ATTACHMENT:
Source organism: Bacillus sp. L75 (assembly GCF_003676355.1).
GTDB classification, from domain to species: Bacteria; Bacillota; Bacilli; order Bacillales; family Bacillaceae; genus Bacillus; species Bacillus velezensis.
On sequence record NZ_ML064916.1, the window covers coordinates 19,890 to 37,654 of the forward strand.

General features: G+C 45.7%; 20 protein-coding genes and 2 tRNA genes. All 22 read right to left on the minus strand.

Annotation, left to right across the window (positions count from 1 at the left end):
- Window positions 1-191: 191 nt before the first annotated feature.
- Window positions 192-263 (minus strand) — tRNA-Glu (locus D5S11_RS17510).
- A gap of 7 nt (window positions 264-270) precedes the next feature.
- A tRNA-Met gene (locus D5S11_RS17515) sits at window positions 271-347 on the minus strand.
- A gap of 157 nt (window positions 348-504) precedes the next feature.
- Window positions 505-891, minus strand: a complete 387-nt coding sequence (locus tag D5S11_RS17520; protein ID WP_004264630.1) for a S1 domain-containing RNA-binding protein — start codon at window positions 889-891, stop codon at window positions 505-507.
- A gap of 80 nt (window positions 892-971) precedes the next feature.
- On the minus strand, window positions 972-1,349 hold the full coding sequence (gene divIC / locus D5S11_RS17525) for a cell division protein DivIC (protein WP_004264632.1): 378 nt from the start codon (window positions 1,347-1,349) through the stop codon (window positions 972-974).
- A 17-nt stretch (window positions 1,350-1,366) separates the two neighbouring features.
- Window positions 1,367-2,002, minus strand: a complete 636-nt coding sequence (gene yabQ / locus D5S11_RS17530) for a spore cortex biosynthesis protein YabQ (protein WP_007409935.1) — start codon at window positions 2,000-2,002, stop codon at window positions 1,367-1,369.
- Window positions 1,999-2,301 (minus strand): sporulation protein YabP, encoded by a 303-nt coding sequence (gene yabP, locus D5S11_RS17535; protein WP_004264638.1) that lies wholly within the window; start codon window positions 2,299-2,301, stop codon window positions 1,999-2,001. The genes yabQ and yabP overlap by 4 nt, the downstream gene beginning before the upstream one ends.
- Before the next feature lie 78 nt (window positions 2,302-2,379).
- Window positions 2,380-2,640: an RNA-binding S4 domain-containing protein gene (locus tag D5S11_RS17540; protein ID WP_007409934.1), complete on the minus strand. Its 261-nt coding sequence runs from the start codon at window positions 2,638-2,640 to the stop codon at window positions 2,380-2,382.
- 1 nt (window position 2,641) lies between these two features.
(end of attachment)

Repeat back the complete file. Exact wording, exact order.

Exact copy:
Source organism: Bacillus sp. L75 (assembly GCF_003676355.1).
GTDB classification, from domain to species: Bacteria; Bacillota; Bacilli; order Bacillales; family Bacillaceae; genus Bacillus; species Bacillus velezensis.
On sequence record NZ_ML064916.1, the window covers coordinates 19,890 to 37,654 of the forward strand.

General features: G+C 45.7%; 20 protein-coding genes and 2 tRNA genes. All 22 read right to left on the minus strand.

Annotation, left to right across the window (positions count from 1 at the left end):
- Window positions 1-191: 191 nt before the first annotated feature.
- Window positions 192-263 (minus strand) — tRNA-Glu (locus D5S11_RS17510).
- A gap of 7 nt (window positions 264-270) precedes the next feature.
- A tRNA-Met gene (locus D5S11_RS17515) sits at window positions 271-347 on the minus strand.
- A gap of 157 nt (window positions 348-504) precedes the next feature.
- Window positions 505-891, minus strand: a complete 387-nt coding sequence (locus tag D5S11_RS17520; protein ID WP_004264630.1) for a S1 domain-containing RNA-binding protein — start codon at window positions 889-891, stop codon at window positions 505-507.
- A gap of 80 nt (window positions 892-971) precedes the next feature.
- On the minus strand, window positions 972-1,349 hold the full coding sequence (gene divIC / locus D5S11_RS17525) for a cell division protein DivIC (protein WP_004264632.1): 378 nt from the start codon (window positions 1,347-1,349) through the stop codon (window positions 972-974).
- A 17-nt stretch (window positions 1,350-1,366) separates the two neighbouring features.
- Window positions 1,367-2,002, minus strand: a complete 636-nt coding sequence (gene yabQ / locus D5S11_RS17530) for a spore cortex biosynthesis protein YabQ (protein WP_007409935.1) — start codon at window positions 2,000-2,002, stop codon at window positions 1,367-1,369.
- Window positions 1,999-2,301 (minus strand): sporulation protein YabP, encoded by a 303-nt coding sequence (gene yabP, locus D5S11_RS17535; protein WP_004264638.1) that lies wholly within the window; start codon window positions 2,299-2,301, stop codon window positions 1,999-2,001. The genes yabQ and yabP overlap by 4 nt, the downstream gene beginning before the upstream one ends.
- Before the next feature lie 78 nt (window positions 2,302-2,379).
- Window positions 2,380-2,640: an RNA-binding S4 domain-containing protein gene (locus tag D5S11_RS17540; protein ID WP_007409934.1), complete on the minus strand. Its 261-nt coding sequence runs from the start codon at window positions 2,638-2,640 to the stop codon at window positions 2,380-2,382.
- 1 nt (window position 2,641) lies between these two features.